The Universities' Police Science Institute's latest briefing paper summarises research on the science of influence to show how various techniques are employed in digital communications environments. There is a particular focus upon the role of uncertain or contested ‘soft facts’ and the ways these are deployed to shape public attitudes and behaviour.
The disruptive and transformative societal impacts of social media platforms and how they influence the ways we think, feel and behave is an increasingly important public policy issue. Reflecting a need to understand these developments, there has been a recent rapid growth in the science of influence. Evidence and insights derived from a range of academic disciplines, including social psychology, political science, communication studies, behavioural economics, sociology and data science, are improving our understanding of how and why influence happens in digital spaces.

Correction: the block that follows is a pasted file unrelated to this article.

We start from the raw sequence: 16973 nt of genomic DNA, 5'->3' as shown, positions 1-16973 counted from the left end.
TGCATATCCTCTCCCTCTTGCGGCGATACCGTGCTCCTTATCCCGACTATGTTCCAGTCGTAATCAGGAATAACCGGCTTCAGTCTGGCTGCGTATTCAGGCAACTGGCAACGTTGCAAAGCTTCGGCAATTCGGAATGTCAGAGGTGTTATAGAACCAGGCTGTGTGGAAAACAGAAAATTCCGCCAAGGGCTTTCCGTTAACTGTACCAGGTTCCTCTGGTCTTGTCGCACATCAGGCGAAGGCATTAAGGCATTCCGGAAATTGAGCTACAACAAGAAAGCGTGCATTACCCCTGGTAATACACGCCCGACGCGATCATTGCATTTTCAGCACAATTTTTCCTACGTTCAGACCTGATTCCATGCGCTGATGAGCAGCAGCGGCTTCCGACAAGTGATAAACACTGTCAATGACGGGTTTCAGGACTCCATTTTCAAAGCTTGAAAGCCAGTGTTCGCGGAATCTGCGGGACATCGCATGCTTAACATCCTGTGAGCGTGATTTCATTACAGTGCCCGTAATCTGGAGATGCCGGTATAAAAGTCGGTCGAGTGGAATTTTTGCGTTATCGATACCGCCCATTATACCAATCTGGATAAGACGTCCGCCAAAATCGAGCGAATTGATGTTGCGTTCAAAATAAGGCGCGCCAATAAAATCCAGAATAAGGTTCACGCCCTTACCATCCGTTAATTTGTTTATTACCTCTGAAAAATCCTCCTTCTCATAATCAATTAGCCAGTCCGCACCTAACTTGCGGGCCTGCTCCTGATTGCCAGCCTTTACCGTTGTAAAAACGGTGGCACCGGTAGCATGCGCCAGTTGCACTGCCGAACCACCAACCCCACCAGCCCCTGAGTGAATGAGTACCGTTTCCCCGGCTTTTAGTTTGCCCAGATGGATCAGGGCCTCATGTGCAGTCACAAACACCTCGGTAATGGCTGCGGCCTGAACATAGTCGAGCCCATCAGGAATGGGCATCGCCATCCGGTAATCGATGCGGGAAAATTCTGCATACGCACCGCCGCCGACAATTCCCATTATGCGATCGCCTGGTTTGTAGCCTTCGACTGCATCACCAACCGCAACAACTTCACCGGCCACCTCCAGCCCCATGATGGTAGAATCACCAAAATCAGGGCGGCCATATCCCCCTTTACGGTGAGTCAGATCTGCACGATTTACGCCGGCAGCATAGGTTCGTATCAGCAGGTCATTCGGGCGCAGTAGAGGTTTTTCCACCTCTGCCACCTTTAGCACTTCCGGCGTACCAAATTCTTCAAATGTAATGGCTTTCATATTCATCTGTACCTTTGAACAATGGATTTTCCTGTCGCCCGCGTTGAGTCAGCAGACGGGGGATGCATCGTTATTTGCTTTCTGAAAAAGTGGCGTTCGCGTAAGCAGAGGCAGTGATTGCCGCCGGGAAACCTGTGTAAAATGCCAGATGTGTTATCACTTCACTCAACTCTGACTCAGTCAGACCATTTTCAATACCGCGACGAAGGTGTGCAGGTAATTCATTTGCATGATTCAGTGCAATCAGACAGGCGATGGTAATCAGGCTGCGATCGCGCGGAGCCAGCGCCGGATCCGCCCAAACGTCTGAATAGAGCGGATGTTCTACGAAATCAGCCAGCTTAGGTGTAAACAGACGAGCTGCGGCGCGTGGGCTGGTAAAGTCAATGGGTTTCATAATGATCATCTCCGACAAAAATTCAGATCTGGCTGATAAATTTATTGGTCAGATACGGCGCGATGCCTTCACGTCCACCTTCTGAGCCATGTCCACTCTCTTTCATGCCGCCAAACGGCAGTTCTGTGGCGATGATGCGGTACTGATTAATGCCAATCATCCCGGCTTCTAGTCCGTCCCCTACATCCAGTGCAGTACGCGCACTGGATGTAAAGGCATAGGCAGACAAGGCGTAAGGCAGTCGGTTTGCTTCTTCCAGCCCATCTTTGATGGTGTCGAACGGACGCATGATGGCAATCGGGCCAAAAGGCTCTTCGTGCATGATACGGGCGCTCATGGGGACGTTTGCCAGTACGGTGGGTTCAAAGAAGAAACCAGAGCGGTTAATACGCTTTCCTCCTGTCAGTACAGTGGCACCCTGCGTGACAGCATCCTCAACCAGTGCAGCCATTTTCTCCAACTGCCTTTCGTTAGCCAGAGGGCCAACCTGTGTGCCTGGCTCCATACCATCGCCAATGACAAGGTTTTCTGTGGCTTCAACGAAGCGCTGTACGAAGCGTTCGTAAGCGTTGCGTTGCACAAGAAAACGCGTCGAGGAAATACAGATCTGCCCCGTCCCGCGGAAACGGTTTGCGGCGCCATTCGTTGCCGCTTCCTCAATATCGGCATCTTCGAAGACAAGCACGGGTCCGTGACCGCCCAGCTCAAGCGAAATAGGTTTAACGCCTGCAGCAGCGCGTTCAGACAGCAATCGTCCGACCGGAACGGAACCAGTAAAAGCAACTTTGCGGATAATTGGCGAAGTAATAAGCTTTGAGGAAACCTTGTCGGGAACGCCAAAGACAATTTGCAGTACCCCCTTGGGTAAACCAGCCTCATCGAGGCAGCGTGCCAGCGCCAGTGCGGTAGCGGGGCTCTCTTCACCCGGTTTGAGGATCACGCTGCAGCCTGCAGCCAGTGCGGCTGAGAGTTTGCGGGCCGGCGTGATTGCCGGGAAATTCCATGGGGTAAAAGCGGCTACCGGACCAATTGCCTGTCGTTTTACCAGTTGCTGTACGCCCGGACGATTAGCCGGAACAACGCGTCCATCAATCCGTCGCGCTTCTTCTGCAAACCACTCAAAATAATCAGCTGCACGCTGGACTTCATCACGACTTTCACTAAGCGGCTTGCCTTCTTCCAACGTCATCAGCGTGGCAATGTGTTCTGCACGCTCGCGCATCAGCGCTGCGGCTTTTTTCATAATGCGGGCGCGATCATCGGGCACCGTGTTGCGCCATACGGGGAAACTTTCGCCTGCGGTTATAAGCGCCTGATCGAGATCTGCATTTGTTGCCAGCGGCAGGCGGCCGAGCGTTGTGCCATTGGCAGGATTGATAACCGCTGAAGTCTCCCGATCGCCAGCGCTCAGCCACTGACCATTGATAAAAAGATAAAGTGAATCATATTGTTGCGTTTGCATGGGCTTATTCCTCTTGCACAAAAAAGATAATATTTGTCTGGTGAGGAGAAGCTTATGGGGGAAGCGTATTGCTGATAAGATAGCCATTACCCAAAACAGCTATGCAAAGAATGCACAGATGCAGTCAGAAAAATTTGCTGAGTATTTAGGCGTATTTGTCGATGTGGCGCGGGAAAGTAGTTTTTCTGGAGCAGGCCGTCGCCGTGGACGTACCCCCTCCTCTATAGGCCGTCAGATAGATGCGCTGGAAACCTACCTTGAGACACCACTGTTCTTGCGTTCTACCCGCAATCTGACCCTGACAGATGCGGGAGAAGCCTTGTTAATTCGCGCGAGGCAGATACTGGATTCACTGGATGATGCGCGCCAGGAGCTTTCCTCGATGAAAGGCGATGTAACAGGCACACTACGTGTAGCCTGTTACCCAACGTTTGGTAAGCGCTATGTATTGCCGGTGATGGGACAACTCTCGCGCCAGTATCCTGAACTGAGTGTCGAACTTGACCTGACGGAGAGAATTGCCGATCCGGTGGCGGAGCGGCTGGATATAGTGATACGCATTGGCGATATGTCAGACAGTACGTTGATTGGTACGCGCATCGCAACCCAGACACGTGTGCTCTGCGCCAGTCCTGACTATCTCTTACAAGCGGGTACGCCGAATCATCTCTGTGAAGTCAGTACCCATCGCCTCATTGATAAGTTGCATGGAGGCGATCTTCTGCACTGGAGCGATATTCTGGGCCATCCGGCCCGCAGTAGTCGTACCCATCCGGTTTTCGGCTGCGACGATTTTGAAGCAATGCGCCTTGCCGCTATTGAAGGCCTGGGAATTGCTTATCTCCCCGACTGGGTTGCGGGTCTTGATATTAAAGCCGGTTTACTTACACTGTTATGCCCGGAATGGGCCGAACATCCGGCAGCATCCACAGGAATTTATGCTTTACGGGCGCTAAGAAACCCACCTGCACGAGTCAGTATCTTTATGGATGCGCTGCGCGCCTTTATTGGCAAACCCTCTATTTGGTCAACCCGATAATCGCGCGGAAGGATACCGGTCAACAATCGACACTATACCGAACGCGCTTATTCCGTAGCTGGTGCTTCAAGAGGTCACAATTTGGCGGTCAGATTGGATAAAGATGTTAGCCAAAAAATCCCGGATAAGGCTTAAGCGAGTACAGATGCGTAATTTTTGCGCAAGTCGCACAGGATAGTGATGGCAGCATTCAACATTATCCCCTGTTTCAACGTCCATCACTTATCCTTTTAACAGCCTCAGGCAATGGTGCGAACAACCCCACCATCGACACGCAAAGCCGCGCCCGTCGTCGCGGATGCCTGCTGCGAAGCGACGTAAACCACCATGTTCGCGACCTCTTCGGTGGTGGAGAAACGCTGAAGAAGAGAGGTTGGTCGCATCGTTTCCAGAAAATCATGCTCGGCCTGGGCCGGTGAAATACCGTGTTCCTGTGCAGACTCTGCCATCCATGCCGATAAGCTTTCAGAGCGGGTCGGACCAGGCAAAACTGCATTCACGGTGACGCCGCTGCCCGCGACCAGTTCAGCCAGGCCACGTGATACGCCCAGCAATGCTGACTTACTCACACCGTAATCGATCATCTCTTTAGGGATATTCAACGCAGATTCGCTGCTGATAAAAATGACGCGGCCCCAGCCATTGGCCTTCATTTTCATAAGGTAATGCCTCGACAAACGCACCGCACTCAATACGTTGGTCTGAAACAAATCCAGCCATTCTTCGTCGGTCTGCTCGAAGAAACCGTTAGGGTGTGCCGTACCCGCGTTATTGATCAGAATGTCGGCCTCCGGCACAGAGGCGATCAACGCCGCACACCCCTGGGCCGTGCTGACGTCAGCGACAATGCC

This briefing sets out how ‘digital influence engineering’ is conducted and some of the key techniques used when communicating high volumes of information to foster more extreme viewpoints, undermine institutions and mobilise us to act in socially unacceptable or criminal ways, both online and offline in the ‘real world’. It seeks to synthesize emergent state-of-the-art knowledge, with a particular focus upon the impact of ‘hard’ and ‘soft’ facts.